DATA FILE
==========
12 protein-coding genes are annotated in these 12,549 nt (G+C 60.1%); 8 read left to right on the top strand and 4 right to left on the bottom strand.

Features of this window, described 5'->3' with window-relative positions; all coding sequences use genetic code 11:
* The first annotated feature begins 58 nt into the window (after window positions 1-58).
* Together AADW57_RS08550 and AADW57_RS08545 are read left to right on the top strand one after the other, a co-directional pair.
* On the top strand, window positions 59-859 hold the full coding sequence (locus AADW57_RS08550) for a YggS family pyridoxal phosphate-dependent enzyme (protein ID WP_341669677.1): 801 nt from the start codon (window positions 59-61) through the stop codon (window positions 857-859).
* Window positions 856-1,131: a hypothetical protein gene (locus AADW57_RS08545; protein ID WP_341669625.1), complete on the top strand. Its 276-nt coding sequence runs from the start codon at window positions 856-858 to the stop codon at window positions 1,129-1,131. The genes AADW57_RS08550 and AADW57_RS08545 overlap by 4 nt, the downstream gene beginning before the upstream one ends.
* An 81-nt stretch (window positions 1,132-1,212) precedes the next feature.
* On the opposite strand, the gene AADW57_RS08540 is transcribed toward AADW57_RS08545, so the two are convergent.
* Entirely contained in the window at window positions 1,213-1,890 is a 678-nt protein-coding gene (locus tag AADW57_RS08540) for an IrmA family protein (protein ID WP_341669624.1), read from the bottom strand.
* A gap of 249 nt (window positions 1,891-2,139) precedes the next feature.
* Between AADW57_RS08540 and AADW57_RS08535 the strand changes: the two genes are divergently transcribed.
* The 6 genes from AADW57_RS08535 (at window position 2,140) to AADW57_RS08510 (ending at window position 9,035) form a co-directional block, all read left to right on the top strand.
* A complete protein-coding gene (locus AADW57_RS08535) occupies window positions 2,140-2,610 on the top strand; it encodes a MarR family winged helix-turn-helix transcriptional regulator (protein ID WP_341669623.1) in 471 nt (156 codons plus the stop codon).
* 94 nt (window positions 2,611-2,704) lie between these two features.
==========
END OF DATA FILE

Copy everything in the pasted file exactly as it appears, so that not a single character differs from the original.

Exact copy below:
12 protein-coding genes are annotated in these 12,549 nt (G+C 60.1%); 8 read left to right on the top strand and 4 right to left on the bottom strand.

Features of this window, described 5'->3' with window-relative positions; all coding sequences use genetic code 11:
* The first annotated feature begins 58 nt into the window (after window positions 1-58).
* Together AADW57_RS08550 and AADW57_RS08545 are read left to right on the top strand one after the other, a co-directional pair.
* On the top strand, window positions 59-859 hold the full coding sequence (locus AADW57_RS08550) for a YggS family pyridoxal phosphate-dependent enzyme (protein ID WP_341669677.1): 801 nt from the start codon (window positions 59-61) through the stop codon (window positions 857-859).
* Window positions 856-1,131: a hypothetical protein gene (locus AADW57_RS08545; protein ID WP_341669625.1), complete on the top strand. Its 276-nt coding sequence runs from the start codon at window positions 856-858 to the stop codon at window positions 1,129-1,131. The genes AADW57_RS08550 and AADW57_RS08545 overlap by 4 nt, the downstream gene beginning before the upstream one ends.
* An 81-nt stretch (window positions 1,132-1,212) precedes the next feature.
* On the opposite strand, the gene AADW57_RS08540 is transcribed toward AADW57_RS08545, so the two are convergent.
* Entirely contained in the window at window positions 1,213-1,890 is a 678-nt protein-coding gene (locus tag AADW57_RS08540) for an IrmA family protein (protein ID WP_341669624.1), read from the bottom strand.
* A gap of 249 nt (window positions 1,891-2,139) precedes the next feature.
* Between AADW57_RS08540 and AADW57_RS08535 the strand changes: the two genes are divergently transcribed.
* The 6 genes from AADW57_RS08535 (at window position 2,140) to AADW57_RS08510 (ending at window position 9,035) form a co-directional block, all read left to right on the top strand.
* A complete protein-coding gene (locus AADW57_RS08535) occupies window positions 2,140-2,610 on the top strand; it encodes a MarR family winged helix-turn-helix transcriptional regulator (protein ID WP_341669623.1) in 471 nt (156 codons plus the stop codon).
* 94 nt (window positions 2,611-2,704) lie between these two features.